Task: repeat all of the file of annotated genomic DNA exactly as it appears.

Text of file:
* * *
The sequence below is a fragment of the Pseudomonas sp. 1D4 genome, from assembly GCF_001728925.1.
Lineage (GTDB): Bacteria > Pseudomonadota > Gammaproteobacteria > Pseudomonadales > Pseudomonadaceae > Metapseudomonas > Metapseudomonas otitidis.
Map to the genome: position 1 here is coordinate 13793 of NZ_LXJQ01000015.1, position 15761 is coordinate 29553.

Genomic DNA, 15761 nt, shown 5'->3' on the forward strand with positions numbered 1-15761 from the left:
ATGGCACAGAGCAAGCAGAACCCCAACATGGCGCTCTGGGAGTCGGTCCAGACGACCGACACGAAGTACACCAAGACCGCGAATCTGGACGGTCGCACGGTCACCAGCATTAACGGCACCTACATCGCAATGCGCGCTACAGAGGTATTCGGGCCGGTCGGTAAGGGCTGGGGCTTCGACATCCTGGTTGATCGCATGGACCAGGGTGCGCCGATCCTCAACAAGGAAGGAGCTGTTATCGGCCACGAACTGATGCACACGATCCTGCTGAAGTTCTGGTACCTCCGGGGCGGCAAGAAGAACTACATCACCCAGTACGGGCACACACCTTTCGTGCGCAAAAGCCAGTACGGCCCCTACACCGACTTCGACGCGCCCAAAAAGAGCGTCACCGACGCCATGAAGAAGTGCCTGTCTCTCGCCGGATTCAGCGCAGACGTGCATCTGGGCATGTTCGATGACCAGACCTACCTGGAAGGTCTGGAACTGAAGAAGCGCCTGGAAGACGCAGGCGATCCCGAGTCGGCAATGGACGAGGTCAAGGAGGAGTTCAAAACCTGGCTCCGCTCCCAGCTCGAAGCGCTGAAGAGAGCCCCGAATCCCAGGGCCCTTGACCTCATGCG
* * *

The sequence below is a fragment of the Pseudomonas sp. 1D4 genome, from assembly GCF_001728925.1.
Lineage (GTDB): Bacteria > Pseudomonadota > Gammaproteobacteria > Pseudomonadales > Pseudomonadaceae > Metapseudomonas > Metapseudomonas otitidis.
Map to the genome: position 1 here is coordinate 13793 of NZ_LXJQ01000015.1, position 15761 is coordinate 29553.

Genomic DNA, 15761 nt, shown 5'->3' on the forward strand with positions numbered 1-15761 from the left:
ATGGCACAGAGCAAGCAGAACCCCAACATGGCGCTCTGGGAGTCGGTCCAGACGACCGACACGAAGTACACCAAGACCGCGAATCTGGACGGTCGCACGGTCACCAGCATTAACGGCACCTACATCGCAATGCGCGCTACAGAGGTATTCGGGCCGGTCGGTAAGGGCTGGGGCTTCGACATCCTGGTTGATCGCATGGACCAGGGTGCGCCGATCCTCAACAAGGAAGGAGCTGTTATCGGCCACGAACTGATGCACACGATCCTGCTGAAGTTCTGGTACCTCCGGGGCGGCAAGAAGAACTACATCACCCAGTACGGGCACACACCTTTCGTGCGCAAAAGCCAGTACGGCCCCTACACCGACTTCGACGCGCCCAAAAAGAGCGTCACCGACGCCATGAAGAAGTGCCTGTCTCTCGCCGGATTCAGCGCAGACGTGCATCTGGGCATGTTCGATGACCAGACCTACCTGGAAGGTCTGGAACTGAAGAAGCGCCTGGAAGACGCAGGCGATCCCGAGTCGGCAATGGACGAGGTCAAGGAGGAGTTCAAAACCTGGCTCCGCTCCCAGCTCGAAGCGCTGAAGAGAGCCCCGAATCCCAGGGCCCTTGACCTCATGCG